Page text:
I have taught for a long time. Because I teach early American history and Native American history, I end up telling some pretty horrifying stories to my students. In my early American courses, I talk about slavery, an institution which enriched white people and which simply could not have existed without the pervasive and systematic use of violence. To explain the sinister ways that slavery corrupted everything it touched, how the cancer that was this institution bored its way into the dark heart of this continent, I talk about Jefferson, about how this great intellect, when it came to slavery, spent his time wondering aloud about the odor of Africans, their sexual ardor, the location of their color in their skin. Slavery twisted and corrupted him. And I tell the students, because I have to, that the author of the “Declaration of Independence,” who believed that “all men were created equal,” owned his in-laws and had a sexual relationship with his slave. That Jefferson owned and exploited Hemings was not news to historians–the evidence was out there. But Annette Gordon-Reed in her first book proved that case beyond reasonable doubt, and in her second, the book that Bob Lonsberry thought was filled with “America hatred,” she explained, among other things, why we should care.
Look, when I tell my students these stories or, better, when they read them on their own in an assignment or as part of their research, they are disturbed by the viciousness and the violence they uncover. But they tell me every single semester that they are appalled that these stories were hidden from them by their high school teachers. They feel like they were cheated or misled. High school teachers: if you lie to your students, or feed them patriotic propaganda, and they will remember you and judge you harshly.
The kind of sentiment expressed by Bob Lonsberry—we who study the past have seen it before. It is a standard conservative critique, boiled down to a few characters, of the entire historical enterprise. But it is pernicious and racist, and we should work harder than we do now to counter it.
In 2009 I left Geneseo briefly to teach at the University of Houston. I arrived at the time the Texas state education agency was reconsidering its American history standards. The state became the butt of jokes for a proposed set of standards that white-washed American history, diminished the cruelty of slavery, and mentioned the state’s complicated history with its native peoples not at all. There were other problems, too numerous to mention here. I organized a discussion of the new standards. My colleagues in the history department were extraordinarily supportive, as were the school of education at UH and the director of the University’s Honors College. One of the proponents of the new social studies framework had said on television that “a bad day in the United States is better than a good day anywhere else,” and that history education ought to reflect that. It should convey to students the success of the American experiment. I invited the conservative members of the education commission to come to UH and participate. I told them that they should have their voices heard. They had been in the past quick to denounce what they saw as “politically correct history,” so perhaps they would be willing to make their case. But they would not do it. They made excuses, but I did not believe them. They were, quite simply, afraid to engage in an honest debate.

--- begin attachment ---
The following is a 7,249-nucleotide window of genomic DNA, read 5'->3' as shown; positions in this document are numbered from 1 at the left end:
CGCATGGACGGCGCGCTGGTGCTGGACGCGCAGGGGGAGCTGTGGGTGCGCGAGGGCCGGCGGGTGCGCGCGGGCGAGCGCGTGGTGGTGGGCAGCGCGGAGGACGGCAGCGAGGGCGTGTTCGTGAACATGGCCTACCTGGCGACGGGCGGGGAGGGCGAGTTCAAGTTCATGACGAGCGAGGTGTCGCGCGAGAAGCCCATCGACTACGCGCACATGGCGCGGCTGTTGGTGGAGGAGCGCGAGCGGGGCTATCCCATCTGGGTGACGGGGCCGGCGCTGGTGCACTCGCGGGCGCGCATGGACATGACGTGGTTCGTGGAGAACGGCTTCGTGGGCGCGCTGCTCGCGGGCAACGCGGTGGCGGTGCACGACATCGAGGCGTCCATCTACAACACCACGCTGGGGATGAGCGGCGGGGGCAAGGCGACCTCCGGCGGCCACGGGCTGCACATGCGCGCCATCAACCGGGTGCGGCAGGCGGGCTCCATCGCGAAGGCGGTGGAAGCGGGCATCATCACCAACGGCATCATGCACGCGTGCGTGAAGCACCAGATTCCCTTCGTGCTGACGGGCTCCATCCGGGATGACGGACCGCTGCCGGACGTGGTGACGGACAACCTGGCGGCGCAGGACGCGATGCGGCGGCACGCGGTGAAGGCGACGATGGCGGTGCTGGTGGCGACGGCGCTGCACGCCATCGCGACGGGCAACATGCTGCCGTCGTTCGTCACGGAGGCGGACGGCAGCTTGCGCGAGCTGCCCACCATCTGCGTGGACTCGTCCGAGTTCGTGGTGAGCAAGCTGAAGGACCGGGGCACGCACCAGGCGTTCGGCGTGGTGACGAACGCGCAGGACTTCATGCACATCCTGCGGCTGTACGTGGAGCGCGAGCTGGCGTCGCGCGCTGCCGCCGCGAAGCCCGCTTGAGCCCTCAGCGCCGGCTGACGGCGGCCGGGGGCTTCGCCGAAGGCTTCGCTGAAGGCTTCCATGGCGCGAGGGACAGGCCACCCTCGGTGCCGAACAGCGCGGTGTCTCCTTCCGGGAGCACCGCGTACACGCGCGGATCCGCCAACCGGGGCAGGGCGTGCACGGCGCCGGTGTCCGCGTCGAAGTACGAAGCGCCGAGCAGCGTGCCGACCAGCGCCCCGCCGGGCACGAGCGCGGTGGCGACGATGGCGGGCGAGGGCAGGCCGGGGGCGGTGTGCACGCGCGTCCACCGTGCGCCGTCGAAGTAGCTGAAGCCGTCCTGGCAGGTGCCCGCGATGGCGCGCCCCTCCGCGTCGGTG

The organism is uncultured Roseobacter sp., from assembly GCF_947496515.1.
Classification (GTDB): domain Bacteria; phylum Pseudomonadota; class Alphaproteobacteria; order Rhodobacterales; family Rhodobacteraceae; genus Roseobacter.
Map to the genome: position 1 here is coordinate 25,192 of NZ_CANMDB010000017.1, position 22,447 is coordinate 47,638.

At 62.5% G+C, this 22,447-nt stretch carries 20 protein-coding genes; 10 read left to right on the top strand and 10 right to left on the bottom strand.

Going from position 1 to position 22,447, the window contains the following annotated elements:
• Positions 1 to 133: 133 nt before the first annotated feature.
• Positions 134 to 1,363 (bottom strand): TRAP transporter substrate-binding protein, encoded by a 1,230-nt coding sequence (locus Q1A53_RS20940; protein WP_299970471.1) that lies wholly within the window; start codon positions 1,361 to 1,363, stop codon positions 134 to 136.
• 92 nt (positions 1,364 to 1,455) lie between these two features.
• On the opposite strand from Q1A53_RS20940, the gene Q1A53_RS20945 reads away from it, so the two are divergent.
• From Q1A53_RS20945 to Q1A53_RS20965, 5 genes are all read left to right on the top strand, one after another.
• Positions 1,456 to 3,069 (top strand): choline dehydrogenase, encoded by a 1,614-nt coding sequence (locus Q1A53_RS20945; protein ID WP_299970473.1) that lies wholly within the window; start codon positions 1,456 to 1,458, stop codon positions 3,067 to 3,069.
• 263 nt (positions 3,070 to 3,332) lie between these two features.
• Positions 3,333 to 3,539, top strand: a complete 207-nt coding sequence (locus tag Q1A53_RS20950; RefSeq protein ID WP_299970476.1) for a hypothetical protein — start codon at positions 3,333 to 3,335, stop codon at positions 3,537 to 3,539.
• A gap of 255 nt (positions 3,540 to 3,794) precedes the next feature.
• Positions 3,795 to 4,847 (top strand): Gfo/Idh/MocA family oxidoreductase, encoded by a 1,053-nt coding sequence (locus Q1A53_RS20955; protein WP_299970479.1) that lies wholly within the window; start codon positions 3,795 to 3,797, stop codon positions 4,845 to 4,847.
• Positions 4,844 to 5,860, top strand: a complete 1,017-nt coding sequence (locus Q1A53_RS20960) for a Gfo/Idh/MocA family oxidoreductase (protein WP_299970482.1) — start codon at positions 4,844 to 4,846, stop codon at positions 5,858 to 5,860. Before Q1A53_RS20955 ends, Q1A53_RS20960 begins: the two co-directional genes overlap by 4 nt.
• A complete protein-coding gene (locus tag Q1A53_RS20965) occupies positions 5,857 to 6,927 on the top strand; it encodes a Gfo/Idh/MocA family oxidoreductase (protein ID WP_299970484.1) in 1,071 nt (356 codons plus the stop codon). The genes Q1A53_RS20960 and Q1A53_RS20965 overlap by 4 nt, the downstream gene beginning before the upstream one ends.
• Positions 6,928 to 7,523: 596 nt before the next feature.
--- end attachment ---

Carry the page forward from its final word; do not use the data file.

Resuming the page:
And that’s the thing that bothers me so much. You do not have to like what you read. You can dislike a book because you do not like the author’s style, or because it does not interest you. All of that is fine. But if you are going to dismiss a work of scholarship because it is “politically correct” or because it is “anti-American” or because it manifests too much “America-hating,” then make your case. Come up with some evidence. Engage in a dialogue. Construct and argument. It is not unreasonable to ask those in the public eye to explain their reasoning, to cite the evidence that leads them to believe what they believe. It is what intellectually mature people do. I realize that is a sort of behavior is not modeled much these days. But I have not lost hope. When Lonsberry dismissed The Hemingses of Monticello for its “America hating” I tweeted back at him, asking him to cite one example of the problem he identified, one factually incorrect statement or claim not supported by evidence in that book. He did not reply, and I realize he might be a busy guy. Still, to dismiss a book because you think it is politically correct and to not provide evidence is, to put it bluntly, chickenshit. It is an intellectually dishonest and morally bankrupt way to suggest that you do not think American children should learn about people of color and that you do not want to hear about the horrors of the past.